This is the third or fourth time I’ve tried to write a eulogy for Beat the Devil. Each of my previous attempts were abandoned by around the second paragraph, usually after I found myself implying that Beat the Devil was the greatest band to grace our ungrateful ears since The Beatles. Which is to say, I would get a little bit carried away. My over eagerness to call attention to Beat the Devil aside, the general sentiment of my previous attempts holds true: that Beat the Devil, with only a five song EP to their name, was one of the top five bands I have heard this decade. And the ironic tragedy of the band is that they will never be forgotten because they were never known to begin with.
I would classify Beat the Devil as a punk band, but they weren’t. Others would likely classify them as a folk band, but they weren’t. Some will swear that their primary debt lay to jazz, others would say eastern music, some will point to poetry as the main influence, and others will call them the heir to Billie Holiday. Beat the Devil’s great strength was that they were able to evoke all these influences but never boxed into any of them.
This inability to pigeonhole the band stems largely from their unlikely line up: bass, drums, and harmonium. A harmonium, to those uninformed (ie most people; you don’t see very many harmoniums in popular music) is sort of like a cross between a pipe organ and an accordion. In the context of Beat the Devil the harmonium provides a rhythmic drone. The harmonium was played by lead singer and daughter of Indian immigrants, Shilpa Ray. She is tiny, possesses a startlingly powerful voice and is one of the best lyricists in music today. Bass was provided by New York rock scene stalwart Mishka Shubaly. Drums were played by a Spinal Tap-esque revolving cast, the last and best of which was Mitchell King. The net effect these three is reminiscent Death From Above 1979, if only fronted by a Hindu version of Janis Joplin playing a harmonium. Which is to say, comparing them to other bands is a rather pointless affair.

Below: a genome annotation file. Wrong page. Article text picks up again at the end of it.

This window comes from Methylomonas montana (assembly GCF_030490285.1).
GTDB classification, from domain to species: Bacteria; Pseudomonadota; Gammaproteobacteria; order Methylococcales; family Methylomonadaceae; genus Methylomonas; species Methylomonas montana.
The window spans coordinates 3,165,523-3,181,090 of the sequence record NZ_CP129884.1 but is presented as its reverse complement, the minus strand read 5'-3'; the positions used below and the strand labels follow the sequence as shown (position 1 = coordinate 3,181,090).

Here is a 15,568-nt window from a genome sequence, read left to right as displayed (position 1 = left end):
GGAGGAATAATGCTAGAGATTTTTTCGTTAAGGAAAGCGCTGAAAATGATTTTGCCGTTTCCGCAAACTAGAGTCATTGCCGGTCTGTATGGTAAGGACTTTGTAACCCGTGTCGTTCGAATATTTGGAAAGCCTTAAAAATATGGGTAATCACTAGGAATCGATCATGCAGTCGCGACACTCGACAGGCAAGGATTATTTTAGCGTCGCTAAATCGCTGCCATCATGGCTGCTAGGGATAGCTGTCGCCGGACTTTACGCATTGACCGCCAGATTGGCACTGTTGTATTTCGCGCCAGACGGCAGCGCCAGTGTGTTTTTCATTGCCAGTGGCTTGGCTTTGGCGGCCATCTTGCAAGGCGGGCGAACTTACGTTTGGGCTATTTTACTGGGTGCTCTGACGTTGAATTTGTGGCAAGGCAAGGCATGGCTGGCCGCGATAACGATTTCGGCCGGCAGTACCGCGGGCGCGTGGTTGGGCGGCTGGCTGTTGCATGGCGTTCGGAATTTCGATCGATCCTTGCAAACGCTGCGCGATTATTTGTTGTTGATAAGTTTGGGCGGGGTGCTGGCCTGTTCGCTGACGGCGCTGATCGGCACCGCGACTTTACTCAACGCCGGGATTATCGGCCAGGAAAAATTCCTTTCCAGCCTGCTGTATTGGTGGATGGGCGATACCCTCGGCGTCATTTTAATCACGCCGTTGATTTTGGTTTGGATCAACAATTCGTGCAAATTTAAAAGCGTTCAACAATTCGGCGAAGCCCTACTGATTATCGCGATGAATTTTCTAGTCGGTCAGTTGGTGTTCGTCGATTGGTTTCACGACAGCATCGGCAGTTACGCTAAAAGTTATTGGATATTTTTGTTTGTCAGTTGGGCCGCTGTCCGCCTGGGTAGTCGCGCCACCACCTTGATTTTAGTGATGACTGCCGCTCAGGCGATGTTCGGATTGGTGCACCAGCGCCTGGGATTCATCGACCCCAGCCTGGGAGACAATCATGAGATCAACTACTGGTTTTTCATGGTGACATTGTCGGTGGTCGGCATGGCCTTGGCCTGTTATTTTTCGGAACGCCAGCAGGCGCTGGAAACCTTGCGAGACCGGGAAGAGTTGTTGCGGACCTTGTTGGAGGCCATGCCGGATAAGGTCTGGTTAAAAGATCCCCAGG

There are only five songs on Beat the Devil’s self-titled EP. Each one is basically fantastic. Lead track “Plea Bargin” is darkly cinematic. “Shine In Exile” is absolutely gorgeous, finding warmth and beauty in loneliness and alienation; it is one of the best songs I’ve heard in years. The almost equally fantastic “Raging Bull Blues” and the following track, “Idiot’s Guide” come closest to representing Beat the Devil’s live sound, with punky bass thunder and feedback filled squalls of noise. If the Ramones were official band of Rock ‘n’ Roll High School, then EP closer, the lovely waltz “Green-eyed Monster, Grey-Eyed Fool”, would be played at the prom.
As good at the EP is (it’s fantastic), it really was not at all like Beat the Devil’s live show, which owed a debt to the confrontational No Wave. Much louder and heavier, Shilpa Ray’s gorgeous croon turned into a vicious howl, Mishka Shubaly’s bass became thicker and faster, and the drums grew exponentially more powerful and controlling. It was a completely different experience, but no less entrancing.
Beat the Devil broke up in May, with a debut album almost complete. A small circle of people in New York were aware and worshiped the band but beyond that, they were completely unknown. Please check out this band and then tell a friend. I do not think it is too early to start canonizing Beat the Devil as one of the great lost bands of what is turning out to be a great lost decade.
“Shine in Exile” [mp3]
Shilpa Ray now performs with her Happy Hookers [MySpace] and Mishka and Mitchell play as Ribs [MySpace] . They all should really find a way to release the album they recorded together (or at least send us a copy to check out!)